Don't Worry: Video Transcript

Chris Hines (BA History, Miami, 2008) [Executive Recruiter for Randstad Engineering]: If there's any advice that I have for students, especially those in the College of Arts and Science or liberal area of studies: Don't worry. That would probably be the number one thing I would tell them, because I know my parents were a little freaked out when I told them I was going to be a history major and what I was going to do with that because of that linear mode of thinking. You know, go study something, you have to find something that utilizes that degree, but, again, the world that we live in today requires a lot of skill sets beyond that linear model. It very much embraces a chaos theory out there in the world, and the experiences that you gain at Miami, the tools and training that you'll gain on those intangible skill sets that companies really do seek, beyond what you studied or what you’re doing from a technical aspect of your job. You know, there's a lot of opportunity out there, you just got to go out there and kick some rocks and figure out what works for you.

I'll give you an example from my interview with my current company that I've been with for five years now. I had been out of work for a year due to the downturn in the economy. The recruiting industry was a tough industry to be in at that time, but I was talking to my now boss in the interview, and I just noticed that he was a little bit relaxed in his posture and at one point, I believe, even crossed his arms and sat back in his chair. I just knew that his non-verbal communication, I picked up on it, that he was just disengaged. I knew that this guy was not biting on what I had to say, and if I wanted to land this job I needed to think outside the box. I had to throw all my chips on the table and try something, you know, that maybe didn't make sense, but, you know, hey, it was my last-ditch effort.

And he asked me a question, "What have you been doing for the last year?" Well, I was out of work, and there was a lot of things I was doing in terms of my job search, but I knew those were the cookie-cutter answers he was hearing from everybody else and probably not putting much stake into. So I told him about my experience at Miami, as a college athlete I played water polo here, and working a desk job 70 hours a week trying to keep my head above water during a down economy, I had put on some weight, and I noticed he was a pretty physically fit guy for being an older gentleman, and I figured, "Hey, this guy might bite on this story." So I told him about my experiences with a workout program called P90X, and that I had done two rounds with it and been running and swimming each day, getting myself back in shape physically after putting on that weight working a desk job, and I'd lost 64 pounds. And now he's leaning over the table completely engaged. He is a fan of P90X, does it, asked me what my favorite DVD was. The rest of the interview took the course of talking about nothing relevant to our job, but he knew the work ethic and the drive and ambition it took to have the results that I had, and he could see it. He saw me sitting across the table from him, looking physically fit and healthy and said, "Wow! That's the kind of work ethic and drive and motivation that I need on my team," and before I even got in my car and left the parking lot, I got a call from the managing director to come back in for a final interview.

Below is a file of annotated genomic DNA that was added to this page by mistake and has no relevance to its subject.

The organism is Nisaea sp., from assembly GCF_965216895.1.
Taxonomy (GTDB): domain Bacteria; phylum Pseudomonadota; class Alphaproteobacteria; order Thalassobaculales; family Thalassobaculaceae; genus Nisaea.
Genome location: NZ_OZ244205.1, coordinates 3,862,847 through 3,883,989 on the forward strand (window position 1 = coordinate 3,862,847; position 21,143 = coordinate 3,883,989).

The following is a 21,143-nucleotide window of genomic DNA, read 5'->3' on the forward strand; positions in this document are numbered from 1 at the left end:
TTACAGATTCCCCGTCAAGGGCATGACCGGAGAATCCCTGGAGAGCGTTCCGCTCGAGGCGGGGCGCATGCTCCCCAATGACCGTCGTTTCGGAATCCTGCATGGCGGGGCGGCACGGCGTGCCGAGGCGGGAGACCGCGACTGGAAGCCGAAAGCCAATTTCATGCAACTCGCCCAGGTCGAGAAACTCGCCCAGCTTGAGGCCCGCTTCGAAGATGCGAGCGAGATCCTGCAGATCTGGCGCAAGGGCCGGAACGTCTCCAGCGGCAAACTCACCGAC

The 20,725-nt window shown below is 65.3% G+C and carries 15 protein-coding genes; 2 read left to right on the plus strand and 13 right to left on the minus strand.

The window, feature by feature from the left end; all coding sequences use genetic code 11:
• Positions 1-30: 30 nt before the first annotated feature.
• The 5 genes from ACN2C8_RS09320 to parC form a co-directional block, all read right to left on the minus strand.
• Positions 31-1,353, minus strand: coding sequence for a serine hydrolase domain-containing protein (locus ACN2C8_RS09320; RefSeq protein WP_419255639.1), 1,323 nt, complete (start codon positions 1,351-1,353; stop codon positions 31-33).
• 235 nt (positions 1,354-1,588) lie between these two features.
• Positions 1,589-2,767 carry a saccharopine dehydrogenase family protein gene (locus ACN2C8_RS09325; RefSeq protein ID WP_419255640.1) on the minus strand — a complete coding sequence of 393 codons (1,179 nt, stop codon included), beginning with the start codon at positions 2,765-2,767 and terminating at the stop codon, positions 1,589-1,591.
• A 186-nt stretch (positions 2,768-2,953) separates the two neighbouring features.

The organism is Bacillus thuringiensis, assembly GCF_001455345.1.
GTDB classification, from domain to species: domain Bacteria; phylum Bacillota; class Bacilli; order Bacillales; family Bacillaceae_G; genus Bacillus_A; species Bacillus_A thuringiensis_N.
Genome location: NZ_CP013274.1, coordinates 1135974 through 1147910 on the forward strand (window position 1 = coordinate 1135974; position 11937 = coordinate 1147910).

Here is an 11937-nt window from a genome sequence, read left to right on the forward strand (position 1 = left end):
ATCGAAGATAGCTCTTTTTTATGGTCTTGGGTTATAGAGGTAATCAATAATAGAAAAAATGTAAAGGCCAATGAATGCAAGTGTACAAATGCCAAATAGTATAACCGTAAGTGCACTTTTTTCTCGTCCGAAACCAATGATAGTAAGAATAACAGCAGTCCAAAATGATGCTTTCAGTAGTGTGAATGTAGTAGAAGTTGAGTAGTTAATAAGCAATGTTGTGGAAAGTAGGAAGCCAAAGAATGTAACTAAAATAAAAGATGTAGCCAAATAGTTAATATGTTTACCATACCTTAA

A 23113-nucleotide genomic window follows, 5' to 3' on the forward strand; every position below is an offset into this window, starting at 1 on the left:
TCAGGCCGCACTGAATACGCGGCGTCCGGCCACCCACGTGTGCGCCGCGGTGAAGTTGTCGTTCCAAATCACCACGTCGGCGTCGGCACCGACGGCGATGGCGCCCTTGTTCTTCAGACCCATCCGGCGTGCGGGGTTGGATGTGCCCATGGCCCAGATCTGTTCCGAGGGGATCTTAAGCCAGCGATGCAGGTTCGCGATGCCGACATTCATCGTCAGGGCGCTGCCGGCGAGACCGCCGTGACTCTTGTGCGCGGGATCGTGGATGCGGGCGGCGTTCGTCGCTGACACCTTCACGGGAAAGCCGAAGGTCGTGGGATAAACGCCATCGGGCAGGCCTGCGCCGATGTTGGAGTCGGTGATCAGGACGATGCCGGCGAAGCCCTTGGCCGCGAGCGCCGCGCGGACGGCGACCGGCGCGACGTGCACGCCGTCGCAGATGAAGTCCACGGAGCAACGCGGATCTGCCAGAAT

[April 2015]